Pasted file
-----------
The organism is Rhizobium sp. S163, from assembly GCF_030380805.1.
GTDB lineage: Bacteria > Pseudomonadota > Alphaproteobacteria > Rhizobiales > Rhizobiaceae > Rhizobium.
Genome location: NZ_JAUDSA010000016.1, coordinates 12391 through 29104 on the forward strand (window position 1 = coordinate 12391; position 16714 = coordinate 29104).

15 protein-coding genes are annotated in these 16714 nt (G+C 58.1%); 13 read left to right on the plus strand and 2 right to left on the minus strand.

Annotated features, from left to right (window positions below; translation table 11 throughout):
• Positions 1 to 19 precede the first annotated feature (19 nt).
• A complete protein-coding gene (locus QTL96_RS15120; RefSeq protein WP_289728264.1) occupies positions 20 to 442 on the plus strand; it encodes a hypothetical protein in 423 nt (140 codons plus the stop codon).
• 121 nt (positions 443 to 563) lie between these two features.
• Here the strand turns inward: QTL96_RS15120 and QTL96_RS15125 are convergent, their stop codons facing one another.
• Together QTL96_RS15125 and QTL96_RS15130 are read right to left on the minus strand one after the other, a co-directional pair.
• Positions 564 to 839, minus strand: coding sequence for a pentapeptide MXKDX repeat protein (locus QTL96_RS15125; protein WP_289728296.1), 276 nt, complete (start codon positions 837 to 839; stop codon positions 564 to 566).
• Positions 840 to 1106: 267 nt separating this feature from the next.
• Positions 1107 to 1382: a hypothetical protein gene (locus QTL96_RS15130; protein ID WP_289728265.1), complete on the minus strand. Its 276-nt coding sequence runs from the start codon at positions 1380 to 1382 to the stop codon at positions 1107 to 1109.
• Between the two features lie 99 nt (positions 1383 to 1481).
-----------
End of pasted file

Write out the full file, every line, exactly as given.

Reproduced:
The organism is Rhizobium sp. S163, from assembly GCF_030380805.1.
GTDB lineage: Bacteria > Pseudomonadota > Alphaproteobacteria > Rhizobiales > Rhizobiaceae > Rhizobium.
Genome location: NZ_JAUDSA010000016.1, coordinates 12391 through 29104 on the forward strand (window position 1 = coordinate 12391; position 16714 = coordinate 29104).

15 protein-coding genes are annotated in these 16714 nt (G+C 58.1%); 13 read left to right on the plus strand and 2 right to left on the minus strand.

Annotated features, from left to right (window positions below; translation table 11 throughout):
• Positions 1 to 19 precede the first annotated feature (19 nt).
• A complete protein-coding gene (locus QTL96_RS15120; RefSeq protein WP_289728264.1) occupies positions 20 to 442 on the plus strand; it encodes a hypothetical protein in 423 nt (140 codons plus the stop codon).
• 121 nt (positions 443 to 563) lie between these two features.
• Here the strand turns inward: QTL96_RS15120 and QTL96_RS15125 are convergent, their stop codons facing one another.
• Together QTL96_RS15125 and QTL96_RS15130 are read right to left on the minus strand one after the other, a co-directional pair.
• Positions 564 to 839, minus strand: coding sequence for a pentapeptide MXKDX repeat protein (locus QTL96_RS15125; protein WP_289728296.1), 276 nt, complete (start codon positions 837 to 839; stop codon positions 564 to 566).
• Positions 840 to 1106: 267 nt separating this feature from the next.
• Positions 1107 to 1382: a hypothetical protein gene (locus QTL96_RS15130; protein ID WP_289728265.1), complete on the minus strand. Its 276-nt coding sequence runs from the start codon at positions 1380 to 1382 to the stop codon at positions 1107 to 1109.
• Between the two features lie 99 nt (positions 1383 to 1481).